Information Design Innovators: William Playfair

As a team of designers and strategists working toward building brands identities, we deal in information and how to present it visually. Whether we are creating packaging, catalogues, websites, digital advertisements, or printed material, we routinely synthesize numerical data and the written word through the lens of visual communication. We want your message heard-or rather heard, read, and seen. When done right, the organization of information through strong visuals and layout strategies makes an audience pay attention and retain your message. Essentially, how can we use design principles to communicate your brand to its audience?

Since research is at the core of our practice, we want to approach this question by delving into the history of information design. This is our way of sharing design innovations of the past to design better now. So without further ado: this week we’ll look at the pioneering work of William Playfair, a Scottish political economist who invented pie charts and perfected the use of line and bar graphs: three of the four fundamental statistical graphics. (Scatterplots would be developed in the 19th century.)

This line chart is one of a series of graphs Playfair created to examine England’s trade relationships with other countries over time. (Image: William Playfair/Public Domain)

 

Though these graphing strategies may seem ubiquitous today, scholars of the late eighteenth century turned their noses up at anything remotely illustrative. Drawings were for working through problems, not presenting them; to support an argument with illustrations was suspicious at best. But Playfair played by a different set of rules (if this was a different blog post, we might go into his illustrious life, which included blackmailing a Lord and storming the Bastille.) What is interesting about Playfair, when brought into the context of design, was his forethought on the necessity of visual communication in light of changing times. In his own words, “As the knowledge of mankind increases, and transactions multiply, it becomes more and more desirable to abbreviate and facilitate the modes of conveying information from one person to another, and from one individual to another.” Playfair saw a future in graphical representation to help busy people, inundated with the new statistics of the Enlightenment, to quickly and lastingly understand his message. He saw his work (charts that illustrated the commercial progress of England throughout the 1700s) as “giving form and shape to a number of separate ideas, which are otherwise abstract and unconnected.” Isn’t this also a part of the work of a designer: to create an effective graphic language that solidifies an abstract concept to a busy, modern audience? Below, you can find his invention of the pie chart: a visualization of the areas, populations, and revenues of European states before and after the French Revolution that is also the first example of color coding in a chart. Here’s to William Playfair: a Scottish rogue who was at the forefront of what visual language can accomplish.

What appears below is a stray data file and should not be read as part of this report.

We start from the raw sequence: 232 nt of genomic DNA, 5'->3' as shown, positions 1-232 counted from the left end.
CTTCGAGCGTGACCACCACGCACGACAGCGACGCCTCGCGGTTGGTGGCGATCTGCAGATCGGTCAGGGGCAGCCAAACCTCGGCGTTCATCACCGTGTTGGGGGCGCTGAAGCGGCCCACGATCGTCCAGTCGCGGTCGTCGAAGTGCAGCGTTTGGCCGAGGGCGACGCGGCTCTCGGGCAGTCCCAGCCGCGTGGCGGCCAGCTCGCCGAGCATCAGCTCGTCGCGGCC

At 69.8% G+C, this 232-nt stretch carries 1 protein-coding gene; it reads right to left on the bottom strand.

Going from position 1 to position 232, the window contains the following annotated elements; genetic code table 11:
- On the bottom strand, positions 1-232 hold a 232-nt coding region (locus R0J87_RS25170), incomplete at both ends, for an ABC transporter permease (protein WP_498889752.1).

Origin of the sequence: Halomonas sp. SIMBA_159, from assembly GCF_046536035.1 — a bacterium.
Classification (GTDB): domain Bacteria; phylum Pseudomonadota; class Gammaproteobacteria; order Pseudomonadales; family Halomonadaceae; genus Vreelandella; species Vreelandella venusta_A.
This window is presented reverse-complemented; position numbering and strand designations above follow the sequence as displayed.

Playfair’s invention of the pie chart, which examines a nation’s wealth in relation to its territory. (Image:Inquiry into the Permanent Causes of the Decline and Fall of Wealthy and Powerful Nations (1805), figure 2.)